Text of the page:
Strictly speaking, CIDR is simply a mechanism for routing to IP address blocks of any prefix length; that is, for setting the network/host division point to an arbitrary place within the 32-bit IP address.
However, by making this network/host division point variable, CIDR introduced support for routing on different prefix lengths at different places in the backbone routing infrastructure. For example, top-level routers might route on /8 or /9 prefixes, while intermediate routers might route based on prefixes of length 14. This feature of routing on fewer bits at one point in the Internet and more bits at another point is exactly what is meant by hierarchical routing.
We earlier saw hierarchical routing in the context of subnets: traffic might first be routed to a class-B site 126.96.36.199/16, and then, within that site, to subnets such as 188.8.131.52/24, 184.108.40.206/24, etc. But with CIDR the hierarchy can be much more flexible: the top level of the hierarchy can be much larger than the “customer” level, lower levels need not be administratively controlled by the higher levels (as is the case with subnets), and more than two levels can be used.
CIDR is an address-block-allocation mechanism; it does not directly speak to the kinds of policy we might wish to implement with it. Here are four possible applications; the latter two involve hierarchical routing:
Application 1 (legacy): CIDR allows the allocation of multiple blocks of Class C, or fragments of a Class A, to a single customer, so as to require only a single forwarding-table entry for that customer
Application 2 (legacy): CIDR allows opportunistic aggregation of routes: a router that sees the four 200.7.x.0/24 routes above in its table may consolidate them into a single entry.
Application 3 (current): CIDR allows huge provider blocks, with suballocation by the provider. This is known as provider-based routing.
Application 4 (hypothetical): CIDR allows huge regional blocks, with suballocation within the region, somewhat like the original scheme for US phone numbers with area codes. This is known as geographical routing.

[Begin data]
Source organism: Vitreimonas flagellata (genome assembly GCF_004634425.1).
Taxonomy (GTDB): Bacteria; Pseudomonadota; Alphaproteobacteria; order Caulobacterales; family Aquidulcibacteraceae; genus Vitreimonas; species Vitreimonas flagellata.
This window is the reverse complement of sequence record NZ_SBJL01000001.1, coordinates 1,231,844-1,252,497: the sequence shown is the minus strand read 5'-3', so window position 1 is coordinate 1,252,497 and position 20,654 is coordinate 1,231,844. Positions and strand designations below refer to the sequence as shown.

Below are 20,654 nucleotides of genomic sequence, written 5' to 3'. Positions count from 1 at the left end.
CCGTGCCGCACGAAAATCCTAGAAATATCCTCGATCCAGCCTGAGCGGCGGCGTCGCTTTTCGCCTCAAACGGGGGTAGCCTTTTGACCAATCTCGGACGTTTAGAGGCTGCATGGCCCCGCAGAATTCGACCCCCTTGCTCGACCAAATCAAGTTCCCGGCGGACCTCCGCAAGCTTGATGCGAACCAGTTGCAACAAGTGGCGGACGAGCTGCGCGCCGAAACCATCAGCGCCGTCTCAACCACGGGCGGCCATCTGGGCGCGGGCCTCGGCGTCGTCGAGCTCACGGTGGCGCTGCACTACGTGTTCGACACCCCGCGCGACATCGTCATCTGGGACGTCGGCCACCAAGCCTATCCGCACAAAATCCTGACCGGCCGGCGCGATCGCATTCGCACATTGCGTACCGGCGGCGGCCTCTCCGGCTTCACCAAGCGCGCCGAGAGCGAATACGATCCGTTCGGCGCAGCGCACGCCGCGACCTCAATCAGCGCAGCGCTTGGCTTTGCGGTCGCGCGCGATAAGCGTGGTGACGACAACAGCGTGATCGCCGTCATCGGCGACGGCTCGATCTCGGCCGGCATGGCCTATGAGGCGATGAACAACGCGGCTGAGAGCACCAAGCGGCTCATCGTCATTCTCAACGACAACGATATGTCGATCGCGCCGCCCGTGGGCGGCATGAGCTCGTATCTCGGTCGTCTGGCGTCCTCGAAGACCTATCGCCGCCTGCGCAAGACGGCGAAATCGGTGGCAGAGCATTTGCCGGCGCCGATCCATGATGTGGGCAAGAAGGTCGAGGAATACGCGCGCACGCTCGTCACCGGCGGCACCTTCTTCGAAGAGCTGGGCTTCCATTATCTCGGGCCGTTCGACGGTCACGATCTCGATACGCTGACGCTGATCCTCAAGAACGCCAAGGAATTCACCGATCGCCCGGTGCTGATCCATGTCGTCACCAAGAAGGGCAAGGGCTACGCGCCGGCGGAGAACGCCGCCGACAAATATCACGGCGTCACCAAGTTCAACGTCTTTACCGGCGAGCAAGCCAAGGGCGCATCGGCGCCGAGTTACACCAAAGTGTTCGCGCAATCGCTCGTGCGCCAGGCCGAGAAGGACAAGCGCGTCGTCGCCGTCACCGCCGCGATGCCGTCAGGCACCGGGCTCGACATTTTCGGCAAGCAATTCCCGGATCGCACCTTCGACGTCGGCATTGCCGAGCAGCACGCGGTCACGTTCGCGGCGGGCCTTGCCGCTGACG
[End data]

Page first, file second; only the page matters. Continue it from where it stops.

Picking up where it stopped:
Each of these has the potential to achieve a considerable reduction in the size of the backbone forwarding tables, which is arguably the most important goal here. Each involves using CIDR to support the creation of arbitrary-sized address blocks and then routing to them as a single unit. For example, the Internet backbone might be much happier if all its routers simply had to maintain a single entry ⟨220.127.116.11/8, R1⟩, versus 256 entries ⟨200.x.0.0/16, R1⟩ for every value of x. (As we will see below, this is still useful even if a few of the x’s have a different next_hop.) Secondary CIDR goals include bringing some order to IP address allocation and (for the last two items in the list above) enabling a routing hierarchy that mirrors the actual flow of most traffic.
Hierarchical routing does introduce one new wrinkle: the routes chosen may no longer be globally optimal, at least if we also apply the routing-update algorithms hierarchically. Suppose, for example, at the top level forwarding is based on the first eight bits of the address, and all traffic to 18.104.22.168/8 is routed to router R1. At the second level, R1 then routes traffic (hierarchically) to 22.214.171.124/16 via R2. A packet sent to 126.96.36.199 by an independent router R3 might therefore pass through R1, even if there were a lower-cost path R3→R4→R2 that bypassed R1. The top-level forwarding entry ⟨188.8.131.52/8,R1⟩, in other words, may represent a simplification of the real situation. Prohibiting “back-door” routes like R3→R4→R2 is impractical (and would not be helpful either); customers are independent entities.
This non-optimal routing issue cannot happen if all routers agree upon one of the shortest-path mechanisms of 9 Routing-Update Algorithms; in that case R3 would learn of the lower-cost R3→R4→R2 path. But then the potential hierarchical benefits of decreasing the size of forwarding tables would be lost. More seriously, complete global agreement of all routers on one common update protocol is simply not practical; in fact, one of the goals of hierarchical routing is to provide a workable alternative. We will return to this below in 10.4.3 Hierarchical Routing via Providers.